The American Snitch (1983): Politically Incorrect, Intellectually Assaultive, Mildly Amusing
The American Snitch is a 1983 comedy that lampoons tabloids like National Enquirer and The Weekly World News (“The World’s Only Reliable News”) with unsophisticated humor, a moth-eaten screenplay, cartoonish characters, and a train-wreck appeal. Sure you can turn away, and you’ll probably ask yourself why you don’t, but you’ll watch the whole thing anyway.
Jeff Morton (Fred McCarren) is a good reporter with a bad temper—bad enough to repeatedly get him fired for hauling off and belting his bosses. He finds himself jobless in Atlanta. With no prospects (having been arrested again for punching a newspaper boss), he reluctantly accepts a job with The American Snitch, a bottom-of-the-barrel tabloid that specializes in taking pictures of celebrity look-alikes in compromising positions and inventing dirt about former presidents.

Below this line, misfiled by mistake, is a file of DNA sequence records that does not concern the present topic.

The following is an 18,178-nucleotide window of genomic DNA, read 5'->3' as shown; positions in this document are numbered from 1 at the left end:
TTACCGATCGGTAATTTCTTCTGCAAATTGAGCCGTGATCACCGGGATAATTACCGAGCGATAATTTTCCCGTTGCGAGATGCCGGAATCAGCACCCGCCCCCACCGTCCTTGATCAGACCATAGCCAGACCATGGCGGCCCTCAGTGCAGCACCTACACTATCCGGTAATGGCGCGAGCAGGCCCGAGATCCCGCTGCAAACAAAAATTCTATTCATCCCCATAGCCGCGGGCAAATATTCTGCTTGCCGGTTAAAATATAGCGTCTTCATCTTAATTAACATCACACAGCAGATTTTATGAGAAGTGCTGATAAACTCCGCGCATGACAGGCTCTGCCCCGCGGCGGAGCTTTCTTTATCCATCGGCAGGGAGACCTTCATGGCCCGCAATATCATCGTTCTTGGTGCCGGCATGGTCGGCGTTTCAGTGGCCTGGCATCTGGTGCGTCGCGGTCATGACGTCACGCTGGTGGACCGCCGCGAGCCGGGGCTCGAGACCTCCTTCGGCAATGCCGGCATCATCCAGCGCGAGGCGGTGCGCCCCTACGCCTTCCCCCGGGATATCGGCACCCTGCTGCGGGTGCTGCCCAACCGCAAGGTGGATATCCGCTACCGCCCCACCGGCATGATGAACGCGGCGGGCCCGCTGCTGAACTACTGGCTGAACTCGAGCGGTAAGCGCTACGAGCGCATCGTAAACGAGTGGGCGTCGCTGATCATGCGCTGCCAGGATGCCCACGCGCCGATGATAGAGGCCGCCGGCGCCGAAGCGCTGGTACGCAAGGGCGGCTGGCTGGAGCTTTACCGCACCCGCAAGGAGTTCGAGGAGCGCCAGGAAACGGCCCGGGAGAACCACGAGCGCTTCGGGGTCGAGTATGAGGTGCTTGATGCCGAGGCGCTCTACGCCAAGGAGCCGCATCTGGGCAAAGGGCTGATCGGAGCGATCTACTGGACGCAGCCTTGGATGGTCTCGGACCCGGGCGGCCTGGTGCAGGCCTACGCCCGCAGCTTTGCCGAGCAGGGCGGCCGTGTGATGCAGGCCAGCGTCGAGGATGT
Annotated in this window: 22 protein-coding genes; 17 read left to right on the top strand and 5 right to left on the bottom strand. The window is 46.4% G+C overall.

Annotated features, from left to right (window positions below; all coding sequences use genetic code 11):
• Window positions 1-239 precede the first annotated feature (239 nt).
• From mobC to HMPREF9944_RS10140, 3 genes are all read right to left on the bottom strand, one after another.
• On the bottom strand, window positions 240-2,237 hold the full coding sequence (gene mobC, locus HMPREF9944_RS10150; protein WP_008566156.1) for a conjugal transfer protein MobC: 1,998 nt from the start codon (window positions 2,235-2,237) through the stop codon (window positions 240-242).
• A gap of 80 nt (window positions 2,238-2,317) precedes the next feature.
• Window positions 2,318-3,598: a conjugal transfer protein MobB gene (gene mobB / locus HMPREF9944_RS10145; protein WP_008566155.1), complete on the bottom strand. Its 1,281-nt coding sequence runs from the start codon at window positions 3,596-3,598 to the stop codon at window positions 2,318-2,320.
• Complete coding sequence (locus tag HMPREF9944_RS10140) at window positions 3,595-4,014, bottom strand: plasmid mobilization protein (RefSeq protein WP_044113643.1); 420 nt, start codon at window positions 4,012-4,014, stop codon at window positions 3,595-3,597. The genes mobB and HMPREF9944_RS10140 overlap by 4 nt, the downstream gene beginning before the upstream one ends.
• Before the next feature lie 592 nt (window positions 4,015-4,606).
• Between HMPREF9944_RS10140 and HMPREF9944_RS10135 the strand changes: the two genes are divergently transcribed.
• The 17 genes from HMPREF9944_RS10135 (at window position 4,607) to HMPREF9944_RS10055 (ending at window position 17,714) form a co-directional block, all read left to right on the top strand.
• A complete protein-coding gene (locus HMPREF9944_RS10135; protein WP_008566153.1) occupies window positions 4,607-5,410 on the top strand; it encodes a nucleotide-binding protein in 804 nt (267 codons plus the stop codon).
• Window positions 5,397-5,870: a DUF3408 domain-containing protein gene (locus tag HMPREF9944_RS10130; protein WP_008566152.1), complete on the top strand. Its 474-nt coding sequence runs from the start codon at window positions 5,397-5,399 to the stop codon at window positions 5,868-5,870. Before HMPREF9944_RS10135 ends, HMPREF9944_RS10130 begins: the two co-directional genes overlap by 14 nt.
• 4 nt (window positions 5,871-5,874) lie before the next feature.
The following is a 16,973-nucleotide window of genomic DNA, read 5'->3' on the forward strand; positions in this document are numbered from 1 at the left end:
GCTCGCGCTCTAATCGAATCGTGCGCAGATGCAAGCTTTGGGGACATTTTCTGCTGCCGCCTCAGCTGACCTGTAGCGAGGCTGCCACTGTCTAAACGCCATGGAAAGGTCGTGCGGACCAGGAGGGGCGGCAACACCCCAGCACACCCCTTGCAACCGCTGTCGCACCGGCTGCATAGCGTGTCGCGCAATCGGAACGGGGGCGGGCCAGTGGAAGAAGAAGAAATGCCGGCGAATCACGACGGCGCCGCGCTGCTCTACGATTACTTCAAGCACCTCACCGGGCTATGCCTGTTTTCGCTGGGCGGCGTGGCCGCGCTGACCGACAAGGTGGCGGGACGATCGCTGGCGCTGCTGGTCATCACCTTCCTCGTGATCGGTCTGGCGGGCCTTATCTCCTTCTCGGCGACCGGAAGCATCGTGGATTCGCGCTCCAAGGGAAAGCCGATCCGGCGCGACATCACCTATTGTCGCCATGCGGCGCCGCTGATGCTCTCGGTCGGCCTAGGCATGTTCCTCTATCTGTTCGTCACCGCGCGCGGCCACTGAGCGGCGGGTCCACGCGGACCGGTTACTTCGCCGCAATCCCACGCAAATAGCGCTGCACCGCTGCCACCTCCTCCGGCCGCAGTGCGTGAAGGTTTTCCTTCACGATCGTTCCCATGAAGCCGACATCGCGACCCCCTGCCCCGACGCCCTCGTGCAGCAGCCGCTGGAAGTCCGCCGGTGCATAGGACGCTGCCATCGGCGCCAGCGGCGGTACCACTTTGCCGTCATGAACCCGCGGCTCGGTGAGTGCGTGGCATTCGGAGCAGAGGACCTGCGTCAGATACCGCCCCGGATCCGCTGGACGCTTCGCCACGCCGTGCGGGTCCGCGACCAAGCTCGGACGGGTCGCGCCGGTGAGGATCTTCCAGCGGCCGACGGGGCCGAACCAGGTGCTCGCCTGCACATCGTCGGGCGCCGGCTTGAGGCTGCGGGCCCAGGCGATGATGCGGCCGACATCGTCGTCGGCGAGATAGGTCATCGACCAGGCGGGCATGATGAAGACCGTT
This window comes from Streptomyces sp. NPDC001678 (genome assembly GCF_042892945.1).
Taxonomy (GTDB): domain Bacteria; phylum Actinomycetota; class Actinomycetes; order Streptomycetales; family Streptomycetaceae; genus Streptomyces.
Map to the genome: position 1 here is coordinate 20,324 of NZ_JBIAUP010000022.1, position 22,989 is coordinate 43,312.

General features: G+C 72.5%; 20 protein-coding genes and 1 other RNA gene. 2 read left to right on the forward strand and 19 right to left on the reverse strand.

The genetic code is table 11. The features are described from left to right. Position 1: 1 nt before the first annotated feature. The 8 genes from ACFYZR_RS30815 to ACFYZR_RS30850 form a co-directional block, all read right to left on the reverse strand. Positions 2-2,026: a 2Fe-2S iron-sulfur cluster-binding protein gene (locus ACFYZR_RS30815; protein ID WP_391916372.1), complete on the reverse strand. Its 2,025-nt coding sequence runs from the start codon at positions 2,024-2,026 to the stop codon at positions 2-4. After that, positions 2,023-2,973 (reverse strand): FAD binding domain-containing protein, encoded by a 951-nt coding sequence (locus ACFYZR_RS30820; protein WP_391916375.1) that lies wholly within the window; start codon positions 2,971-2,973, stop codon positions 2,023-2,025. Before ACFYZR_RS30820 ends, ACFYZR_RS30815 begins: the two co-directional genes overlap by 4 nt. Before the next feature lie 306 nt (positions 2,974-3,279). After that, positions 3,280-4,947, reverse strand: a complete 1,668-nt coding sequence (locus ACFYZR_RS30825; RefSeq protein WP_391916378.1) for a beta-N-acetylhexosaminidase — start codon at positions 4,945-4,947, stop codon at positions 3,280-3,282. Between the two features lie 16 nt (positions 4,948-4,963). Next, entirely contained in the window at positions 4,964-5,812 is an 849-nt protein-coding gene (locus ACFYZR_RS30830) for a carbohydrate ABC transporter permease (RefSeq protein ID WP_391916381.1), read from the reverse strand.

Jeff is mortified to be working for The Snitch even though he’s involved with a woman who loves the rag, and is determined to do “serious” reporting. He stumbles upon a private research facility that is somehow in cahoots with the Army, experimenting on convicts.
It’s all a lot of silliness and the real humor is found in the faux Snitch front pages and the deluded souls who report their sightings of Jesus, Elvis, Marilyn Monroe, and aliens. The American Snitch holds its audience captive with stupidity and over-the-top situations. It’s not hilariously funny, but is at times amusing.
Available from on-line retailers, The American Snitch is offered by MGM through its Limited Edition Collection on DVD, manufactured on demand.